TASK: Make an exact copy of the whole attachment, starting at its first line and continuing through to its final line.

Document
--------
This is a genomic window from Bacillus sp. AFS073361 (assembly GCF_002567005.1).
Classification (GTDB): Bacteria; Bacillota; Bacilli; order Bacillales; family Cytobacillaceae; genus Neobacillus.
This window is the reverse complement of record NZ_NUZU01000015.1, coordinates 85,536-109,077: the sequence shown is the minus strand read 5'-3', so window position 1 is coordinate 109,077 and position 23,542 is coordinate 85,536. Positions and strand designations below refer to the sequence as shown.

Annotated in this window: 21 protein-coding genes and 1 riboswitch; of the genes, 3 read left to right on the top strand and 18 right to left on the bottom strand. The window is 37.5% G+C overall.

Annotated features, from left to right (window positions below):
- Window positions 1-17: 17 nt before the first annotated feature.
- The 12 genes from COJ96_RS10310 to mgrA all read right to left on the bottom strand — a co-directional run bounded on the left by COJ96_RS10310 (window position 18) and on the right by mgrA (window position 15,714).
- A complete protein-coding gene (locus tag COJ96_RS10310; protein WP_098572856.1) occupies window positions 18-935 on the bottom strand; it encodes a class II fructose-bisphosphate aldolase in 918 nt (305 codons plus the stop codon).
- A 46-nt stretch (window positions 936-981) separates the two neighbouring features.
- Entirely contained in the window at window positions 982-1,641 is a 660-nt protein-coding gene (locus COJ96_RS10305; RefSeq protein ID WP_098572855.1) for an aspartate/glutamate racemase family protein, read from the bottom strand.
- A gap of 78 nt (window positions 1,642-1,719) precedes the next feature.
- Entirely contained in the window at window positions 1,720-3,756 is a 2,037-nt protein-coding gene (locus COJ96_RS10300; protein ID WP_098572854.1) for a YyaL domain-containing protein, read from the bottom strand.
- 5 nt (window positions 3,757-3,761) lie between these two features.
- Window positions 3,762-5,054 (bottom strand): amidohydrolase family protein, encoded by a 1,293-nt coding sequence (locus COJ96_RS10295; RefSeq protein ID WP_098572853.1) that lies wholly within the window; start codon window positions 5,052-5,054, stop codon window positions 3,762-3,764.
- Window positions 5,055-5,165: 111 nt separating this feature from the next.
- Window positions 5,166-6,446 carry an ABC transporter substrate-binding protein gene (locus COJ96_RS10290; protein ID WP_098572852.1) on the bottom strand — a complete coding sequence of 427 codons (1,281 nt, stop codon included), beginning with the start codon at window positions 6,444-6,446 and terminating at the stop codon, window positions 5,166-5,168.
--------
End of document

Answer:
This is a genomic window from Bacillus sp. AFS073361 (assembly GCF_002567005.1).
Classification (GTDB): Bacteria; Bacillota; Bacilli; order Bacillales; family Cytobacillaceae; genus Neobacillus.
This window is the reverse complement of record NZ_NUZU01000015.1, coordinates 85,536-109,077: the sequence shown is the minus strand read 5'-3', so window position 1 is coordinate 109,077 and position 23,542 is coordinate 85,536. Positions and strand designations below refer to the sequence as shown.

Annotated in this window: 21 protein-coding genes and 1 riboswitch; of the genes, 3 read left to right on the top strand and 18 right to left on the bottom strand. The window is 37.5% G+C overall.

Annotated features, from left to right (window positions below):
- Window positions 1-17: 17 nt before the first annotated feature.
- The 12 genes from COJ96_RS10310 to mgrA all read right to left on the bottom strand — a co-directional run bounded on the left by COJ96_RS10310 (window position 18) and on the right by mgrA (window position 15,714).
- A complete protein-coding gene (locus tag COJ96_RS10310; protein WP_098572856.1) occupies window positions 18-935 on the bottom strand; it encodes a class II fructose-bisphosphate aldolase in 918 nt (305 codons plus the stop codon).
- A 46-nt stretch (window positions 936-981) separates the two neighbouring features.
- Entirely contained in the window at window positions 982-1,641 is a 660-nt protein-coding gene (locus COJ96_RS10305; RefSeq protein ID WP_098572855.1) for an aspartate/glutamate racemase family protein, read from the bottom strand.
- A gap of 78 nt (window positions 1,642-1,719) precedes the next feature.
- Entirely contained in the window at window positions 1,720-3,756 is a 2,037-nt protein-coding gene (locus COJ96_RS10300; protein ID WP_098572854.1) for a YyaL domain-containing protein, read from the bottom strand.
- 5 nt (window positions 3,757-3,761) lie between these two features.
- Window positions 3,762-5,054 (bottom strand): amidohydrolase family protein, encoded by a 1,293-nt coding sequence (locus COJ96_RS10295; RefSeq protein ID WP_098572853.1) that lies wholly within the window; start codon window positions 5,052-5,054, stop codon window positions 3,762-3,764.
- Window positions 5,055-5,165: 111 nt separating this feature from the next.
- Window positions 5,166-6,446 carry an ABC transporter substrate-binding protein gene (locus COJ96_RS10290; protein ID WP_098572852.1) on the bottom strand — a complete coding sequence of 427 codons (1,281 nt, stop codon included), beginning with the start codon at window positions 6,444-6,446 and terminating at the stop codon, window positions 5,166-5,168.